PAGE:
So for a long time I did not want to talk about Vietnam or even to think about it. During that first year at Harvard, though, I did a seminar paper in a US foreign policy class. I decided to try to write a paper on the fall of Saigon and my impressions from a policy point of view. The paper was making the point, which I believed then and still believe, that there was never 100 percent assurance that Vietnam would survive but there was a chance. Then the combination of the Watergate problem in the US and the fact that the president was forced to resign and he lost his executive mandate and Gerald Ford had no executive mandate and so we had a leaderless government, in effect, that was unable to make decisions, that was unable to fulfill clear cut commitments to the South Vietnamese. The North Vietnamese recognized this and recognized that the US credibility was non-existent. The credibility of the US threat of retaliation no longer existed. And this opened the door for a takeover. And with the combination of the obvious decline in US aid, and the World international economic situation, all of these factors, created a situation where the North Vietnamese, who were by this time getting more aid from the Soviets and the Chinese than the South was from us, had the upper hand and took advantage of it.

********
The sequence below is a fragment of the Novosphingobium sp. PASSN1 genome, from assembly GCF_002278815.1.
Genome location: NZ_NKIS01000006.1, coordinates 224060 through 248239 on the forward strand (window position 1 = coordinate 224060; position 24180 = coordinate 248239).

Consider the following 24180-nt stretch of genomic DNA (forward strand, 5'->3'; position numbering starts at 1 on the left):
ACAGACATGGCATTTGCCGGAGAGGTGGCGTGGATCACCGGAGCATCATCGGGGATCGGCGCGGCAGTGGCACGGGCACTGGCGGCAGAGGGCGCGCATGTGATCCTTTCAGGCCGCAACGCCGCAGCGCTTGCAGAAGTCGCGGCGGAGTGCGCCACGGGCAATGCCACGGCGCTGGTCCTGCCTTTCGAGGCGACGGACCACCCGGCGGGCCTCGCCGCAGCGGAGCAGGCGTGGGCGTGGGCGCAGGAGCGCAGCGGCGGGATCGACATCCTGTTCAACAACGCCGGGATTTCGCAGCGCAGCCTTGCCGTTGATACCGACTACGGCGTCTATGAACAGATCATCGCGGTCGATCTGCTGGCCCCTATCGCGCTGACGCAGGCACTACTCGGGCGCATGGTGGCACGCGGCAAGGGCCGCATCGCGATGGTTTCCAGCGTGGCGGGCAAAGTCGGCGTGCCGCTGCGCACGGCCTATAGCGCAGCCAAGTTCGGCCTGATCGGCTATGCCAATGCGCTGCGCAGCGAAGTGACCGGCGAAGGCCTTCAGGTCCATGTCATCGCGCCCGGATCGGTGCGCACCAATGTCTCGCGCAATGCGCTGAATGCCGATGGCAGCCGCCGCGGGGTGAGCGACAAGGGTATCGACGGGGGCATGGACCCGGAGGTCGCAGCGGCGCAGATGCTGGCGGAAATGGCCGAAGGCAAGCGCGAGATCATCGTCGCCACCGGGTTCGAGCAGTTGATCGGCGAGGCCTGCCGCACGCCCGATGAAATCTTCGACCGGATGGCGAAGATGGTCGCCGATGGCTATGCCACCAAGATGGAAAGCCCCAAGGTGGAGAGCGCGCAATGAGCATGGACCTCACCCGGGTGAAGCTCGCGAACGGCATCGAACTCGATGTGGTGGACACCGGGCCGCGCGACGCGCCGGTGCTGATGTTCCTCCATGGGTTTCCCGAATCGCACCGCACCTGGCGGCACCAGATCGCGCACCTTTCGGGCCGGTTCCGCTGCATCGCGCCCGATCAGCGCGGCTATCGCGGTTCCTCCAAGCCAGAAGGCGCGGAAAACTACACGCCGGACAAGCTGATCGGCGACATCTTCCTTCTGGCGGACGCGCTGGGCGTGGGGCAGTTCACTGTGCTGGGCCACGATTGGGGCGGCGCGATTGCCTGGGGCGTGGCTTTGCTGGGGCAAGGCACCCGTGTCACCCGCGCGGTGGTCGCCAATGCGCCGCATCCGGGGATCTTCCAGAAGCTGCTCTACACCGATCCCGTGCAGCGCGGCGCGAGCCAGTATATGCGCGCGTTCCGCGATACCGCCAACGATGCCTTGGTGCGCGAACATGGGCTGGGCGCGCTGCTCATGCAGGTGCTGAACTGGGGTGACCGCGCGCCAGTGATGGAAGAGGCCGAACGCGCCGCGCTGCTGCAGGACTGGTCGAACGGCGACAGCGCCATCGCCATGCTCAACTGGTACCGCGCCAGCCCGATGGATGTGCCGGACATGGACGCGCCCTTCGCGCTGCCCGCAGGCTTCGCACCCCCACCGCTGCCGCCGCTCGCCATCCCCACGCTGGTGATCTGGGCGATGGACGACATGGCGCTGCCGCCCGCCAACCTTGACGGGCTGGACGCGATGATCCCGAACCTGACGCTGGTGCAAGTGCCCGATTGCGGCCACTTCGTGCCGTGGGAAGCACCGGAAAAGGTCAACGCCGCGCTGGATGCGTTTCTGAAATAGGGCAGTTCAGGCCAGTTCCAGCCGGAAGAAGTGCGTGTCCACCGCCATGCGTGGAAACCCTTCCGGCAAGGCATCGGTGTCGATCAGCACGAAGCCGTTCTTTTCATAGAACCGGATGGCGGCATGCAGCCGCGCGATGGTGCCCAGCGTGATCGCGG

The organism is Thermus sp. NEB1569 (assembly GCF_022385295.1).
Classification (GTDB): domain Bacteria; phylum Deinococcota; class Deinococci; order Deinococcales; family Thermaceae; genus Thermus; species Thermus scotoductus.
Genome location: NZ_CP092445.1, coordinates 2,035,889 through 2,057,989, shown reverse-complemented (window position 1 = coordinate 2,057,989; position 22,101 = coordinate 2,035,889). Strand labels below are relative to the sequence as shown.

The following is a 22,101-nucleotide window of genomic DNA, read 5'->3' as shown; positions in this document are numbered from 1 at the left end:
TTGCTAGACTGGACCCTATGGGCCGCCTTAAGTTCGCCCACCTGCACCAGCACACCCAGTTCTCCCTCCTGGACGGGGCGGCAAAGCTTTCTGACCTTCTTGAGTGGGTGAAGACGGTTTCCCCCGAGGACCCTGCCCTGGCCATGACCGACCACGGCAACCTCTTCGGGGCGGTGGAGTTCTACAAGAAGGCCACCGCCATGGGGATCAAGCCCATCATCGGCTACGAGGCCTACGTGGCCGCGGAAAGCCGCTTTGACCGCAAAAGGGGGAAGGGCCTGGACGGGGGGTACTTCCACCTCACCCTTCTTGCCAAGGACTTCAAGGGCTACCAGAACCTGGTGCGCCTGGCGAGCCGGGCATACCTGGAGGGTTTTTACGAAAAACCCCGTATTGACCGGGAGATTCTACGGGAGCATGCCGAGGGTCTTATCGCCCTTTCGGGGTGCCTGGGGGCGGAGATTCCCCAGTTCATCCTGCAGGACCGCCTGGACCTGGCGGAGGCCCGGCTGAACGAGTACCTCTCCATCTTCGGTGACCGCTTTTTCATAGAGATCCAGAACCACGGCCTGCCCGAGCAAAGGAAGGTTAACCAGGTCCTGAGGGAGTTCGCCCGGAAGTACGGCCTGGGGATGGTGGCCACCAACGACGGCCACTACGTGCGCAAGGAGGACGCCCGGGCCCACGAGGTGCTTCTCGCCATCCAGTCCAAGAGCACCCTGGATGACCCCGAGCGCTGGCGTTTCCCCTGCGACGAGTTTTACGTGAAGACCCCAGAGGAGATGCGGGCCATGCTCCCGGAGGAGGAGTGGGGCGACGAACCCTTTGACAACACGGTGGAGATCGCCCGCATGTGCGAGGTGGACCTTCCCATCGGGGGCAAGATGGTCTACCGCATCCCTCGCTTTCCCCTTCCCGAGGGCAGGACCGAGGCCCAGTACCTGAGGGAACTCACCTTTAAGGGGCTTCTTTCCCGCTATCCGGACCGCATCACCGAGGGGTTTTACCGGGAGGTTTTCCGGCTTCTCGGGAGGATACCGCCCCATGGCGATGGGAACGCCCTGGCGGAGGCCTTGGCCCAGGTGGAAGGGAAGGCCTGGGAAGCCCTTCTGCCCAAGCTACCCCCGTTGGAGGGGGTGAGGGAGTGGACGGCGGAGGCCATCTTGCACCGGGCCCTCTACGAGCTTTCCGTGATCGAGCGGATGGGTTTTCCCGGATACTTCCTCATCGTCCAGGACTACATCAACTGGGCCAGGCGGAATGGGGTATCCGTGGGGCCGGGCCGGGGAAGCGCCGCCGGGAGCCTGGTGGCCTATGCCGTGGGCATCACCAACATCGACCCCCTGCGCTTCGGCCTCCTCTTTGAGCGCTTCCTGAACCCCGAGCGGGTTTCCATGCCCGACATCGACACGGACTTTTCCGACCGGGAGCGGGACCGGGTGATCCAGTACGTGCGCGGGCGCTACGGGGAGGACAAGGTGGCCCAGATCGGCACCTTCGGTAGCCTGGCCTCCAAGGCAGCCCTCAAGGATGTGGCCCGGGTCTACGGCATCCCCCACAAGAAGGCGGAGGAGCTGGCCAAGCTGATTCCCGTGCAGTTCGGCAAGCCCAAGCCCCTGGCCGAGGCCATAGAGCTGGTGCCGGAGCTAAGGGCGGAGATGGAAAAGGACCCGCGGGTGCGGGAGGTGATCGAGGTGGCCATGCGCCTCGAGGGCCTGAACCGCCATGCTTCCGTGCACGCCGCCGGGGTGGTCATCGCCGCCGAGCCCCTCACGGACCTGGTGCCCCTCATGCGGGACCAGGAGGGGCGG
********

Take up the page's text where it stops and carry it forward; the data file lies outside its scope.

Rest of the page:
Nixon was at the height of his popularity and executive power, right at 1973 at his inauguration, and he had established his credibility as a man who was willing to take risky and unpopular decisions, which he did during Christmas in 1972, and it had an immediate effect of the North Vietnamese perceptions of him. So despite the fact that the anti-war movement was continuing and gaining, Nixon was a man, who if he had not been defeated by the Watergate issue, was prepared to take unpopular decisions. He had a strategic view. And he was acting on the basis of that view and on the basis of commitments that he had made. And the North Vietnamese believed this. But by the time he was overthrown his successor had no mandate and no credibility and had not even been elected. So, then it became a fait accompli, the fall of Saigon and the end of the war.